High-speed cornering by CNC machines under prescribed bounds on axis accelerations and toolpath contour error

Original Article


To exactly execute a sharp corner in the toolpath, the feedrate of a CNC machine must instantaneously drop to zero at that point. This constraint is problematic in the context of high-speed machining, since it incurs very high deceleration/acceleration rates near sharp corners, which increase the total machining time, and may incur significant path deviations (contour errors) at these points. A strategy for negotiating sharp corners in high-speed machining is proposed herein, based upon a priori toolpath/feedrate modifications in their vicinity. Each corner is smoothed by replacing a subset of the path that contains it with a conic “splice” segment, deviating from the exact corner by no more than a prescribed tolerance ϵ, along which the square of the feedrate is specified as a Bernstein-form polynomial. The problem of determining the fastest traversal of the conic segments under known axis acceleration bounds can then be formulated as a constrained optimization problem, and by exploiting some well-known properties of Bernstein-form polynomials this can be approximated by a simple linear programming task. Some computed examples are presented to illustrate the implementation and performance of the high-speed cornering strategy.


CNC machine High-speed machining Feedrate Contour error Cornering Path modification Constrained optimization Linear programming 


Unable to display preview. Download preview PDF.

Unable to display preview. Download preview PDF.


  1. 1.
    Dahlquist G, Björck A (1974) Numerical methods. Prentice-Hall, Englewood Cliffs, NJGoogle Scholar
  2. 2.
    de Souza AF, Coelho RT (2007) Experimental investigation of feed rate limitations on high speed milling aimed at industrial applications. Int J Adv Manuf Technol 32:1104–1114CrossRefGoogle Scholar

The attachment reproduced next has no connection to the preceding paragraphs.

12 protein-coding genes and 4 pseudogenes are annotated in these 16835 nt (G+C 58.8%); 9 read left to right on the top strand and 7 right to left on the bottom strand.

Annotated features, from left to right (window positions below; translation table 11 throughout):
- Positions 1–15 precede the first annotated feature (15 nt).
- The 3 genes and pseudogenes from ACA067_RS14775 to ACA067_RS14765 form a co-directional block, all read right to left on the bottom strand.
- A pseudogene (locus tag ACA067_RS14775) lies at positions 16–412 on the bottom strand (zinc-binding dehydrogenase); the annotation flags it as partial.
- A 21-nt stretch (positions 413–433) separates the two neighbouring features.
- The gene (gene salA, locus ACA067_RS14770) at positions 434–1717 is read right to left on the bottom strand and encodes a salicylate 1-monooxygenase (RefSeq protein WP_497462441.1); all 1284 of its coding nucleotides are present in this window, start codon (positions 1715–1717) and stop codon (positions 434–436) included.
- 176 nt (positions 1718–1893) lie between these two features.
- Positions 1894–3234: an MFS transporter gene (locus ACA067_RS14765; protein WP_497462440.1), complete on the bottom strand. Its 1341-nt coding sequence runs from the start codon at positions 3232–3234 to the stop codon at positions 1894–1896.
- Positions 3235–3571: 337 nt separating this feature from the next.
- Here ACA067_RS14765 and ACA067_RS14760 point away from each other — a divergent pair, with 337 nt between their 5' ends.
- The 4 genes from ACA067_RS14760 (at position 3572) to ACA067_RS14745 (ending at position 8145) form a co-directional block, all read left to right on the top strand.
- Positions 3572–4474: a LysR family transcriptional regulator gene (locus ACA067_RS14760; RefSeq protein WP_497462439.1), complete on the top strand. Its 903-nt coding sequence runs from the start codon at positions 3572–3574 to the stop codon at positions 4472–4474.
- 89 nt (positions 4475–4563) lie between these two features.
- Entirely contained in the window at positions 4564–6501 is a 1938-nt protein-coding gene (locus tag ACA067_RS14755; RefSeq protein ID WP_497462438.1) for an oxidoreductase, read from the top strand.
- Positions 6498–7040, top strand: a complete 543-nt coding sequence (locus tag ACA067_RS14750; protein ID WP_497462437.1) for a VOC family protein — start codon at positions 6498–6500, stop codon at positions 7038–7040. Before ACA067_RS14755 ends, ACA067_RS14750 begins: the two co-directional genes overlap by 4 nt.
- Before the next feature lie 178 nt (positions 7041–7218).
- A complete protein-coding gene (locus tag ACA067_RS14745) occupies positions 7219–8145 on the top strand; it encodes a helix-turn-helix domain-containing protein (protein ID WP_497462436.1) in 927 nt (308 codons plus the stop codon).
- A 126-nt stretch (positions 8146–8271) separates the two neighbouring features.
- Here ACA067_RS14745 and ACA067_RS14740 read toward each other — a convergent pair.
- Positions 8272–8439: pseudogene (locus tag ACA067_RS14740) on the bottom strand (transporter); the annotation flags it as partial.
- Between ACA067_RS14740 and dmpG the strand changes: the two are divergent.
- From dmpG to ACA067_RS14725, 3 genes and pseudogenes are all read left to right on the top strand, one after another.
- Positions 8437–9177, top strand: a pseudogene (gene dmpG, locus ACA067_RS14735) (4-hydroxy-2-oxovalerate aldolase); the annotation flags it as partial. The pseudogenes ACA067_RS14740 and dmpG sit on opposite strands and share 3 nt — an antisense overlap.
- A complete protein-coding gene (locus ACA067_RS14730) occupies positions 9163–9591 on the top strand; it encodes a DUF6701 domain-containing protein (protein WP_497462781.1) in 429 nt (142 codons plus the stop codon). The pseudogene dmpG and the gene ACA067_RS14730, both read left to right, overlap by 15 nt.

3. 3.
    Erkorkmaz K, Yeung C-H, Altintas Y (2006) Virtual CNC system. Part II. High speed contouring application. Int J Mach Tools Manuf 46:1124–1138CrossRefGoogle Scholar
  4. 4.
    Ernesto CA, Farouki RT (2010) Solution of inverse dynamics problems for contour error minimization in CNC machines. Int J Adv Manuf Technol 49:589–604CrossRefGoogle Scholar
  5. 5.
    Farin G (1997) Curves and surfaces for computer aided geometric design, 4th edn. Academic Press, San DiegoMATHGoogle Scholar
  6. 6.
    Farouki RT, Goodman TNT (1996) On the optimal stability of the Bernstein basis. Math Comput 65:1553–1566CrossRefMATHMathSciNetGoogle Scholar
  7. 7.
    Farouki RT, Manni C, Sestini A (2001) Real-time CNC interpolators for Bézier conics. Comput Aided Geom Des 18:639–655CrossRefMATHMathSciNetGoogle Scholar
  8. 8.
    Farouki RT, Neff CA (1990) On the numerical condition of Bernstein-Bézier subdivision processes. Math Comput 55:637–647MATHMathSciNetGoogle Scholar
  9. 9.
    Farouki RT, Rajan VT (1987) On the numerical condition of polynomials in Bernstein form. Comput Aided Geom Des 4:191–216CrossRefMATHMathSciNetGoogle Scholar
  10. 10.
    Farouki RT, Rajan VT (1988) Algorithms for polynomials in Bernstein form. Comput Aided Geom Des 5:1–26CrossRefMATHMathSciNetGoogle Scholar
  11. 11.
    Halkin H (1965) A generalization of LaSalle’s “bang-bang” principle. SIAM J Control 2:199–202MathSciNetGoogle Scholar
  12. 12.
    Hausdorff F (1957) Set theory (translated by JR Aumann et al). Chelsea, New YorkMATHGoogle Scholar
  13. 13.
    Imani BM, Jahanpour J (2008) High-speed contouring enhanced with PH curves. Int J Adv Manuf Technol 37:747–759CrossRefGoogle Scholar
  14. 14.
    Jahanpour J, Imani BM (2008) Real-time PH curve CNC interpolators for high speed cornering. Int J Adv Manuf Technol 39:302–316CrossRefGoogle Scholar
  15. 15.
    Komanduri R, Subramanian K, von Turkovich BF (eds) (1984) High speed machining, PED-vol 12. ASME, New YorkGoogle Scholar
  16. 16.
    LaSalle JP (1960) The time optimal control problem. In: Cesari L, LaSalle JP, Lefschetz S (eds) Contributions to the theory of nonlinear oscillations, vol 5. Princeton University PressGoogle Scholar
  17. 17.
    Lee ETY (1987) The rational Bézier representation for conics. In: Farin GE (ed) Geometric modeling: algorithms and new trends. SIAM, PhiladelphiaGoogle Scholar
  18. 18.
    Schultz H, Moriwaki T (1992) High-speed machining. Ann CIRP 41:637–643CrossRefGoogle Scholar
  19. 19.
    Smith S, Tlusty J (1997) Current trends in high-speed machining. ASME J Manuf Sci Eng 119:664–666CrossRefGoogle Scholar
  20. 20.
    Tlusty J (1993) High-speed machining. CIRP Ann 42:733–738CrossRefGoogle Scholar
  21. 21.
    Timar SD, Farouki RT, Smith TS, Boyadjieff CL (2005) Algorithms for time-optimal control of CNC machines along curved tool paths. Robot Comput-Integr Manuf 21:37–53CrossRefGoogle Scholar
  22. 22.
    Tsai Y-F, Farouki RT (2001) Algorithm 812: BPOLY: an object-oriented library of numerical algorithms for polynomials in Bernstein form. ACM Trans Math Softw 27:267–296CrossRefMATHGoogle Scholar

Copyright information

© Springer-Verlag London Limited 2011

Authors and Affiliations

  1. 1.Department of Mechanical and Aerospace EngineeringUniversity of CaliforniaDavisUSA

Personalised recommendations